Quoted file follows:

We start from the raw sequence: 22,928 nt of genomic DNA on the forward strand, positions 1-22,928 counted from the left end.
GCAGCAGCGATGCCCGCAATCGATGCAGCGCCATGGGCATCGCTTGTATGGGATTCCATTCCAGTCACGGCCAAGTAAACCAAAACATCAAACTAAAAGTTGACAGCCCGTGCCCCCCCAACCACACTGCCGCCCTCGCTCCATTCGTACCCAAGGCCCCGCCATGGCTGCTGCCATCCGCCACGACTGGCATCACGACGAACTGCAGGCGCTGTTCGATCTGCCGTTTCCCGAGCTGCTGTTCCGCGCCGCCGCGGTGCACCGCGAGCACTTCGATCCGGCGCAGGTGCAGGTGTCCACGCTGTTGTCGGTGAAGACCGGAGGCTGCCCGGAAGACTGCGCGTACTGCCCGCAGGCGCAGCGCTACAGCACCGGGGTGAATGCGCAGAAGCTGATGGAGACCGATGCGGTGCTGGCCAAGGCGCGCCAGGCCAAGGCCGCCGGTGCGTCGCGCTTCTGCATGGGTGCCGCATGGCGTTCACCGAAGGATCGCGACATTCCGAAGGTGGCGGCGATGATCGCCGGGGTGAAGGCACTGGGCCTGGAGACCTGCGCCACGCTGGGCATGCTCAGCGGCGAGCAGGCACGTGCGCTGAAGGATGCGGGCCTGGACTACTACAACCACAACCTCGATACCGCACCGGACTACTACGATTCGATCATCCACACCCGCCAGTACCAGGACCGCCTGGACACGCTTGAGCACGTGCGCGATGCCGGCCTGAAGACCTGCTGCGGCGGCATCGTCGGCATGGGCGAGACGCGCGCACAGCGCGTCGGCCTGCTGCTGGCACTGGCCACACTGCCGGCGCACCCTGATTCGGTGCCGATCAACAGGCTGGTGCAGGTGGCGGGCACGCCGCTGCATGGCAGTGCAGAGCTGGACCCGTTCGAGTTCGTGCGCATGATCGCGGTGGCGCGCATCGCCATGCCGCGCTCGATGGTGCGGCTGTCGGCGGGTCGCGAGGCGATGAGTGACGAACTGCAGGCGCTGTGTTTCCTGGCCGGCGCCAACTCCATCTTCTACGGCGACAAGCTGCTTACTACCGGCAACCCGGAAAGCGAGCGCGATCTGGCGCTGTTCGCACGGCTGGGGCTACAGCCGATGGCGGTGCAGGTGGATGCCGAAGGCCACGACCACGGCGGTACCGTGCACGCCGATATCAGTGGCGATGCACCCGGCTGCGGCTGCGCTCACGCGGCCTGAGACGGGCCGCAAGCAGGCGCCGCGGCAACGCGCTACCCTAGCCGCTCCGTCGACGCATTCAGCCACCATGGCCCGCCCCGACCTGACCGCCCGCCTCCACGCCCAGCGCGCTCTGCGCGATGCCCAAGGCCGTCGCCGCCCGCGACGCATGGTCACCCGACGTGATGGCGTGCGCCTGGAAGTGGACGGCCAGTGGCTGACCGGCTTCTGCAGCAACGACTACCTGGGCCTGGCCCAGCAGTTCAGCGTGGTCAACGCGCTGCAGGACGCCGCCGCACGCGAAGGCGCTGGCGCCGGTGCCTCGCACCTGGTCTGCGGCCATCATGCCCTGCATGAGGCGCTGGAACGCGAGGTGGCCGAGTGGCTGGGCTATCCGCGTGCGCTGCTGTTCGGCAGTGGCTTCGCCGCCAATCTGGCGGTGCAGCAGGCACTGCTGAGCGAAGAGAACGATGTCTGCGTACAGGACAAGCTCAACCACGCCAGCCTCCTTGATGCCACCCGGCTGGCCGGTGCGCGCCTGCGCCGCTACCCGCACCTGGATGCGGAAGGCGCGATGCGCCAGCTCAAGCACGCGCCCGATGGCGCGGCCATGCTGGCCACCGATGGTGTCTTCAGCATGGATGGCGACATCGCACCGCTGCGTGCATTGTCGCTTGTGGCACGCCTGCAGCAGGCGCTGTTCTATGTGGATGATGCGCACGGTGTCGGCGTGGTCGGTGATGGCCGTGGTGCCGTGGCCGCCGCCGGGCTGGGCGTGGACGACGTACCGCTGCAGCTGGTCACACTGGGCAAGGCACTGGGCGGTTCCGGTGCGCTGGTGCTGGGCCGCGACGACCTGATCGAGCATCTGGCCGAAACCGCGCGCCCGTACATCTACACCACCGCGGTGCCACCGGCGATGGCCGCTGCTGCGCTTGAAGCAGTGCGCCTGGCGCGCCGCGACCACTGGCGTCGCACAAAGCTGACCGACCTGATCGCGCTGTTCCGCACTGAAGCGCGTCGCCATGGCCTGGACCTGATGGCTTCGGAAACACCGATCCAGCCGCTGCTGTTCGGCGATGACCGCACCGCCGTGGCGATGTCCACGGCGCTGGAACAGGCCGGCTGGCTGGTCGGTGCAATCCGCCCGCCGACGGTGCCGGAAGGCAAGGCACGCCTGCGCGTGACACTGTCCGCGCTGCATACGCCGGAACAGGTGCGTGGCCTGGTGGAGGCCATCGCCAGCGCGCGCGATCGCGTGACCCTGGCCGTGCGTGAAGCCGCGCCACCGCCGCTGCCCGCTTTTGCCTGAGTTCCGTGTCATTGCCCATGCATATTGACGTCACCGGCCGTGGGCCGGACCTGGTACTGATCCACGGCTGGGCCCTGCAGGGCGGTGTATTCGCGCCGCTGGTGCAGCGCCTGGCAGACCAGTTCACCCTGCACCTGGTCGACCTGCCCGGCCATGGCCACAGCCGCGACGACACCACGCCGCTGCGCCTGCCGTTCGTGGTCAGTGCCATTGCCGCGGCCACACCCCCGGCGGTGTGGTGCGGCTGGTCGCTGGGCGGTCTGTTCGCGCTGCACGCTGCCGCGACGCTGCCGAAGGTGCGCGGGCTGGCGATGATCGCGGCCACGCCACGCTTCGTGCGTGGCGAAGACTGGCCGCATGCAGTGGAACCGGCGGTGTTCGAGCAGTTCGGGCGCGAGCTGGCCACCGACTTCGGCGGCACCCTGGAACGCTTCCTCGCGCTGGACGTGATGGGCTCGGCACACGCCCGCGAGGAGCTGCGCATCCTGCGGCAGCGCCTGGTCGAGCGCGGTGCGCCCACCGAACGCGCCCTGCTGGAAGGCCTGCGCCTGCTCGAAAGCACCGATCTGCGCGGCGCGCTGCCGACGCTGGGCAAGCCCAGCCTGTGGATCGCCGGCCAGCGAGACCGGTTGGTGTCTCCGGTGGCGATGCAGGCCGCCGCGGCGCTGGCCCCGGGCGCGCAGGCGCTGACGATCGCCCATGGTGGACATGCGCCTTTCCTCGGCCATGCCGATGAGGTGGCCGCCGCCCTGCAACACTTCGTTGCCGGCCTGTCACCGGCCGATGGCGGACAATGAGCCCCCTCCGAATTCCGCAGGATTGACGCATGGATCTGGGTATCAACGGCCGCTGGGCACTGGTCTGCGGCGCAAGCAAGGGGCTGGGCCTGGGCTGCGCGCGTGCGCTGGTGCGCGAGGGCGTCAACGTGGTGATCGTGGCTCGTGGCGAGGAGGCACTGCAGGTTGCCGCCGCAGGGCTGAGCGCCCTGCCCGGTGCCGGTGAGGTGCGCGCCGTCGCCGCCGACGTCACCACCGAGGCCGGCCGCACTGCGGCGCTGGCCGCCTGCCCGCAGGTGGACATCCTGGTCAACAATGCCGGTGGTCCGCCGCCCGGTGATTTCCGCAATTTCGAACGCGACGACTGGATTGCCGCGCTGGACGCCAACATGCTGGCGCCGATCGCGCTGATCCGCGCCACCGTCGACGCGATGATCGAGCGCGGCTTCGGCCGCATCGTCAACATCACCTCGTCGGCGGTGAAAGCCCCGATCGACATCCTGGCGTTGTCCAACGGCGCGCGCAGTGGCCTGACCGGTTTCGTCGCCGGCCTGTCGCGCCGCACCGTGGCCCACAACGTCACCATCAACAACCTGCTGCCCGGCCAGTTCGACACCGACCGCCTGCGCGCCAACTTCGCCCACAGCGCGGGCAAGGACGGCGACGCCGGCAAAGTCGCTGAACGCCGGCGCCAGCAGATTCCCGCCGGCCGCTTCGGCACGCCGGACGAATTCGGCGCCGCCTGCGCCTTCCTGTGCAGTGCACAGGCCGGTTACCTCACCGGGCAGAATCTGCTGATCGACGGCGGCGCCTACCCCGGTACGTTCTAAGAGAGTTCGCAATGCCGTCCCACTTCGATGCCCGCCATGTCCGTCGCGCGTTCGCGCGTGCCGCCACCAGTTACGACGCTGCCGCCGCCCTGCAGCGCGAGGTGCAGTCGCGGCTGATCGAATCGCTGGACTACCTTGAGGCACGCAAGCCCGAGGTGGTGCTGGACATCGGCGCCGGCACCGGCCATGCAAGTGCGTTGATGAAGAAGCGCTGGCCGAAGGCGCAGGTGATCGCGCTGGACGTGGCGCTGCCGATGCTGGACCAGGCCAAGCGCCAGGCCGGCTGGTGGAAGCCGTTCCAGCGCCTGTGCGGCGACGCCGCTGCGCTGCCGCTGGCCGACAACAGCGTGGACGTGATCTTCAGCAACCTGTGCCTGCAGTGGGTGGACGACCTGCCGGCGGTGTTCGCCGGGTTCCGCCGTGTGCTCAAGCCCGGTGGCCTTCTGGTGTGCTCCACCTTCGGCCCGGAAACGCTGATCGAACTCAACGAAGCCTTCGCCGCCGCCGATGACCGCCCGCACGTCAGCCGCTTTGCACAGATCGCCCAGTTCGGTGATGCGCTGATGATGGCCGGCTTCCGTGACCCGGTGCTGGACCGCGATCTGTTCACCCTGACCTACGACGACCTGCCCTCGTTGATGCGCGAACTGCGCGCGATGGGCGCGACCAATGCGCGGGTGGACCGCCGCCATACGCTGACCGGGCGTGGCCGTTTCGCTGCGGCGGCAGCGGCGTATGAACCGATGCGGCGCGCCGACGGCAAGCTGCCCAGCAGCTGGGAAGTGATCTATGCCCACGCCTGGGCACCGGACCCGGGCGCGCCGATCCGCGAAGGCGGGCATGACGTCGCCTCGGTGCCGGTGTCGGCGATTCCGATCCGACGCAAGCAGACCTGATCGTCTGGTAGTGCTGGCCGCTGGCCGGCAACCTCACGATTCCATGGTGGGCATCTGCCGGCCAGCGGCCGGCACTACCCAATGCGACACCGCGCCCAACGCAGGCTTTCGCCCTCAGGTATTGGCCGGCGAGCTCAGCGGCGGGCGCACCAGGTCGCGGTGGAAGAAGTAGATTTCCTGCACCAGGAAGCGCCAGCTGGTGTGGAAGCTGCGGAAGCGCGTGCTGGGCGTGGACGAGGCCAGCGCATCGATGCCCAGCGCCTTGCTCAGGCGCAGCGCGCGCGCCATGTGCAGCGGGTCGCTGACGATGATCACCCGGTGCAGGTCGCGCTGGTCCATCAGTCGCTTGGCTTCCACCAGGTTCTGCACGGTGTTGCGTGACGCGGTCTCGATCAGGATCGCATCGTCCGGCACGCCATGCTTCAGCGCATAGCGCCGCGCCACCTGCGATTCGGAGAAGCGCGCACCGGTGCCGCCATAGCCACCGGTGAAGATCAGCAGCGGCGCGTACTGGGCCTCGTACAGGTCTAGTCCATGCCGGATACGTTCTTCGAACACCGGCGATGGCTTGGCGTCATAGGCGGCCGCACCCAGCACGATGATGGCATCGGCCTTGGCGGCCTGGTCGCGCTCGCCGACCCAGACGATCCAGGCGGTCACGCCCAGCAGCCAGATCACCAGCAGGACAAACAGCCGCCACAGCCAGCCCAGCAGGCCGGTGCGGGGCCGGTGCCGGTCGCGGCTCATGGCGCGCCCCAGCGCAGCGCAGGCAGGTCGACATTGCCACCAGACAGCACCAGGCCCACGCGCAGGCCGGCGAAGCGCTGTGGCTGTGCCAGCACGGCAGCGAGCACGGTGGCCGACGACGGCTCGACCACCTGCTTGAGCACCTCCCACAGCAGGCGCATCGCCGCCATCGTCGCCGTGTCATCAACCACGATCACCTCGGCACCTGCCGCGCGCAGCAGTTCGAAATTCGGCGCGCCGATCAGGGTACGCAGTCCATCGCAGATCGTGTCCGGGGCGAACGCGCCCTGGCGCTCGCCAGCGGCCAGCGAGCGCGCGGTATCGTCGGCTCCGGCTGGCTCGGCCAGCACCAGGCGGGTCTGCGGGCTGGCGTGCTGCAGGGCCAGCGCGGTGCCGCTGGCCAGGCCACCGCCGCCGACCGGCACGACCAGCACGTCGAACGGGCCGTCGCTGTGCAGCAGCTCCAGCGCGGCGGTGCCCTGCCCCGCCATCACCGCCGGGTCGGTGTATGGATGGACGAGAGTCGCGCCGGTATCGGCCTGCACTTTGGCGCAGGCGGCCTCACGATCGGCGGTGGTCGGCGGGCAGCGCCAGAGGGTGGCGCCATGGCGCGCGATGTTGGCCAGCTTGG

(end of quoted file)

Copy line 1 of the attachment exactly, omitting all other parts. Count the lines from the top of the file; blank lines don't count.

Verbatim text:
We start from the raw sequence: 22,928 nt of genomic DNA on the forward strand, positions 1-22,928 counted from the left end.